Such was the case with the second act to play this evening...Eleanor Fye. She asked me a question I get often: "don't I know you from somewhere?" I usually run down the list of places I frequent, and this time we figured out it was from Doak Turner's monthly gathering. If I didn't remember Eleanor from there, I certainly won't forget her going forward. Her set was perhaps one of the best I've heard here from a solo artist new to me since Louise Mosrie's back in February.

Eleanor is still fairly new to Nashville, having moved here last September. She hasn't played many gigs to this point, but on this night she successfully used her classical, jazz and pop influences to totally enchant and engage the audience with her warm personality, personal songwriting and excellent vocals (with Jon Conley on guitar). Eleanor sang songs about conquering fear by paragliding, processing being "stood up", and used some cool violin effects on one song she described as her "rocking, angry song". One challenge she threw out to the audience paid off for herself. She asked the crowd to sing along with her cover of the Minnie Riperton hit "Loving You". Now, most folks can handle the "la la la la la" part of this song okay. But I figured perhaps outside of Mariah Carey, few could pull off the stratospheric part of the end of that chorus. Well, Eleanor did. It sure blew us all away. She got a standing ovation for her set from me.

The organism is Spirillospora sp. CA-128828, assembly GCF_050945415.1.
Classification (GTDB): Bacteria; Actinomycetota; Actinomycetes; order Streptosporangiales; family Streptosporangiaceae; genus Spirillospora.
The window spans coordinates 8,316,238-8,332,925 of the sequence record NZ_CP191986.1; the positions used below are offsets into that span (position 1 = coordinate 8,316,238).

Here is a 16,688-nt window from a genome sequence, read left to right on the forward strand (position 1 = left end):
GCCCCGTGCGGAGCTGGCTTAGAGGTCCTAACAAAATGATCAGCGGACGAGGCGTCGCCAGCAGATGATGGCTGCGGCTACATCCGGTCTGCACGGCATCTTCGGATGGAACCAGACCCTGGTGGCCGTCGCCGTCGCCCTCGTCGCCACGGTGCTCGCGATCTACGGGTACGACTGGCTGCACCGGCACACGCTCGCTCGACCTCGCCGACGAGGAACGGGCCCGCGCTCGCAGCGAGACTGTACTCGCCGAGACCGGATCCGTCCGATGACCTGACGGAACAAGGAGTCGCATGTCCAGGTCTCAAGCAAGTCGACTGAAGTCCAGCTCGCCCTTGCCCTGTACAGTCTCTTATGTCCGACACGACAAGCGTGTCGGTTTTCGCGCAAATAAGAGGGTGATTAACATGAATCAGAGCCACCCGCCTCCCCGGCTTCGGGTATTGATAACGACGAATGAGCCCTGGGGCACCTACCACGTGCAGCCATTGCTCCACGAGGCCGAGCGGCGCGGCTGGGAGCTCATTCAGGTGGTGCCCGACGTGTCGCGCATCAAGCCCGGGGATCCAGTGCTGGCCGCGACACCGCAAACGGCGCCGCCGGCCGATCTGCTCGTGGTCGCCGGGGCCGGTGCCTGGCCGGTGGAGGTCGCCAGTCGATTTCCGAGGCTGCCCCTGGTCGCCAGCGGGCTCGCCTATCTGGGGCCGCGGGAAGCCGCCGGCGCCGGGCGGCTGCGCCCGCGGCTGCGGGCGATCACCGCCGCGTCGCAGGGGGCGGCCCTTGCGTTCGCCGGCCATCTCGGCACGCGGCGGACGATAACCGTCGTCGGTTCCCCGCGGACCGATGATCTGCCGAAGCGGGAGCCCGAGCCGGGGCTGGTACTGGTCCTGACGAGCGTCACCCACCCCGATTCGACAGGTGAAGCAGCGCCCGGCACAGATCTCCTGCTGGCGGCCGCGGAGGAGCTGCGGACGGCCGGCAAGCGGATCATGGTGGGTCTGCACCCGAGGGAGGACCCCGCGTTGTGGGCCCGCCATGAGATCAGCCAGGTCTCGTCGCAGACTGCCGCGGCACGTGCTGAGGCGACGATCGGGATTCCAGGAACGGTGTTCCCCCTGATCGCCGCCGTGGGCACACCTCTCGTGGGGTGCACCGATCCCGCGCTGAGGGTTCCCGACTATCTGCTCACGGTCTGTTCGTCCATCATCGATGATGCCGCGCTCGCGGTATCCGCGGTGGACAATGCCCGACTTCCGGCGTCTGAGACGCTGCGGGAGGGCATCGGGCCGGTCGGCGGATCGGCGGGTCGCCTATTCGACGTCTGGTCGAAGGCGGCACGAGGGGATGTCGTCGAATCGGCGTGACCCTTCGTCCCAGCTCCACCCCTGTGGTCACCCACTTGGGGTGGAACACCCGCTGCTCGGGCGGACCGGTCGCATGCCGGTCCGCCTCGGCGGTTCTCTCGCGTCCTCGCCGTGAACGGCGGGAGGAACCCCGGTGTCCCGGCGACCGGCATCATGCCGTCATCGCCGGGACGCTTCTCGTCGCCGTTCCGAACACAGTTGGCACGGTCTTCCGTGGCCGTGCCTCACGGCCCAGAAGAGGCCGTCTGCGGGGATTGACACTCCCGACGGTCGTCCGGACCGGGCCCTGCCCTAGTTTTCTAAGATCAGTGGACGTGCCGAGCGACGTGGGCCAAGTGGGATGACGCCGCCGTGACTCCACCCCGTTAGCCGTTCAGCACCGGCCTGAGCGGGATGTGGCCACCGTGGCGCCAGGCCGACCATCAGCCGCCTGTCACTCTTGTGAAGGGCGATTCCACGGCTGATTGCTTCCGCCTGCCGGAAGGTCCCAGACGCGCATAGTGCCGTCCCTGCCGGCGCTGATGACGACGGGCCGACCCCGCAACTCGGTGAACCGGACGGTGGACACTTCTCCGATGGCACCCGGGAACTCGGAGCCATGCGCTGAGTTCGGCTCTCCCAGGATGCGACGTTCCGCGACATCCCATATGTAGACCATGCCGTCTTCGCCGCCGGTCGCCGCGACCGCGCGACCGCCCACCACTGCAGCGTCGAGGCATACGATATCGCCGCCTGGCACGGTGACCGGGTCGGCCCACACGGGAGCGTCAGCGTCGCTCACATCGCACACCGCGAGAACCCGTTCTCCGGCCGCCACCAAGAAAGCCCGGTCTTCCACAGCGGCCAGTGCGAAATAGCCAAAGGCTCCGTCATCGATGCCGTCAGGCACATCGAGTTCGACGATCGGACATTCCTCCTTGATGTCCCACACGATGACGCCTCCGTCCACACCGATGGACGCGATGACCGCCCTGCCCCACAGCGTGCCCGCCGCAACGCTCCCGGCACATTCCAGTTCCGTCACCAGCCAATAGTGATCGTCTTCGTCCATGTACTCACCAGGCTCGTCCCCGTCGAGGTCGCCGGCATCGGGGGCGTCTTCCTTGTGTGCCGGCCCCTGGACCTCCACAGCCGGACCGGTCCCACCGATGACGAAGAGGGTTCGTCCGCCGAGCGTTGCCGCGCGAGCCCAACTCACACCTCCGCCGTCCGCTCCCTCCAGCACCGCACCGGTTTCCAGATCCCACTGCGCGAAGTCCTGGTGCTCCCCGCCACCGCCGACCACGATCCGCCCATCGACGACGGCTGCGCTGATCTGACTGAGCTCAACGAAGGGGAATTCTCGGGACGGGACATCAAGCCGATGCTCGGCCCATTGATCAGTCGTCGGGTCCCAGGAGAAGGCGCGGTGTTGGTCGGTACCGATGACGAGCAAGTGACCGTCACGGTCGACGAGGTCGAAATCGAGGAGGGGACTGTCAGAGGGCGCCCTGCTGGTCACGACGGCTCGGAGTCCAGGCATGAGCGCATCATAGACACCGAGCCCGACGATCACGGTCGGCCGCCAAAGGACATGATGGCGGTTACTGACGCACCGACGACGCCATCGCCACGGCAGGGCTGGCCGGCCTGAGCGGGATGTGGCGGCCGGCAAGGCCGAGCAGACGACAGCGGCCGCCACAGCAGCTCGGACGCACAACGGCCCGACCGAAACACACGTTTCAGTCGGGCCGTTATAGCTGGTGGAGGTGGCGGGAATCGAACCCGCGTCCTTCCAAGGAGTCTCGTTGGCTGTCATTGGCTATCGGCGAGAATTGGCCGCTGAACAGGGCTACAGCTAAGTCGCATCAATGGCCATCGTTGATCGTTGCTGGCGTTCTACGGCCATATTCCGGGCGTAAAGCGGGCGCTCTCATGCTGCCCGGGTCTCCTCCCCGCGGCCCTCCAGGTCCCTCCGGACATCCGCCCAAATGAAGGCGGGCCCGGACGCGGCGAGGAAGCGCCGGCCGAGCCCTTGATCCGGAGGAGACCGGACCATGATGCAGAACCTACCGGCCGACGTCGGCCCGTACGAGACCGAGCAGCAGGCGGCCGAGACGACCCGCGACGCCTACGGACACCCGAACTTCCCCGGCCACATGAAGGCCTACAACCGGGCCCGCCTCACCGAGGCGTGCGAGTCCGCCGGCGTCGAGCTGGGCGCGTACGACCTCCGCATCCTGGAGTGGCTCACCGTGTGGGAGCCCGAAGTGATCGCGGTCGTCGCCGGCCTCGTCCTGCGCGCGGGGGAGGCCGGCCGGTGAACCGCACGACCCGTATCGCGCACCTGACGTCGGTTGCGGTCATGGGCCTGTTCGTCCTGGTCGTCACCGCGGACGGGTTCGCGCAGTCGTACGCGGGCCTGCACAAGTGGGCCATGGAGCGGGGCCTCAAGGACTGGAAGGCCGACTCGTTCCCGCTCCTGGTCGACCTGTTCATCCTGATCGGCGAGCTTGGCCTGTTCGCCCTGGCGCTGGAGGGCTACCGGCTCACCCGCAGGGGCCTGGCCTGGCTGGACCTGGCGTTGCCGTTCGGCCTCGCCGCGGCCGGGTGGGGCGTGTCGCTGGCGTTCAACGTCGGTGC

Eleanor Fye is certainly where she belongs being here in Nashville. I say keep an ear out for her to do great things. She plays here again on August 21.

I tell you what, Red Tree Coffee, you sure know how to pick 'em.

Thursday, May 21, 2009

Mark Elliott, Cary Stone, Aaron Till, Norm's River Road House, 5/20/09

It's been a challenging week. I got cut from a job and there's a mouse in the house. I needed a serious distraction.

I did a wonderful interview with Mark Elliott this past Sunday morning on my radio show "Never Too Old" (read about it here, hear it here). One of the gigs plugged on the show was this one out at Norm's River Road House. I set my VCR (yes, I still have one) for the American Idol finale and headed out for the show. Also on the bill were Cary Stone and Aaron Till.

The intimate venue was filled with family and friends of the three. These guys just brought it for two solid hours. Mark is such a top notch writer, vocalist and guitar player. One of the songs he did was a new one he wrote by request of someone who wanted a song for his baby girl. He was given just a few ideas and came out with a lovely song called "Being You". I wonder what it's like to have that gift.

Cary Stone is a singer/songwriter/guitarist who tours with Mark Chesnutt. It was nice to reconnect with Cary after meeting him at a gathering with Mark Elliott last December. Cary is working on his own album and did this gig on Mark's coaxing to get out and play his tunes. Let me tell you--based on what I heard, not only does Cary need to play his own stuff out more often, but he can easily step into a center stage role. He is a significant talent in the traditional country style.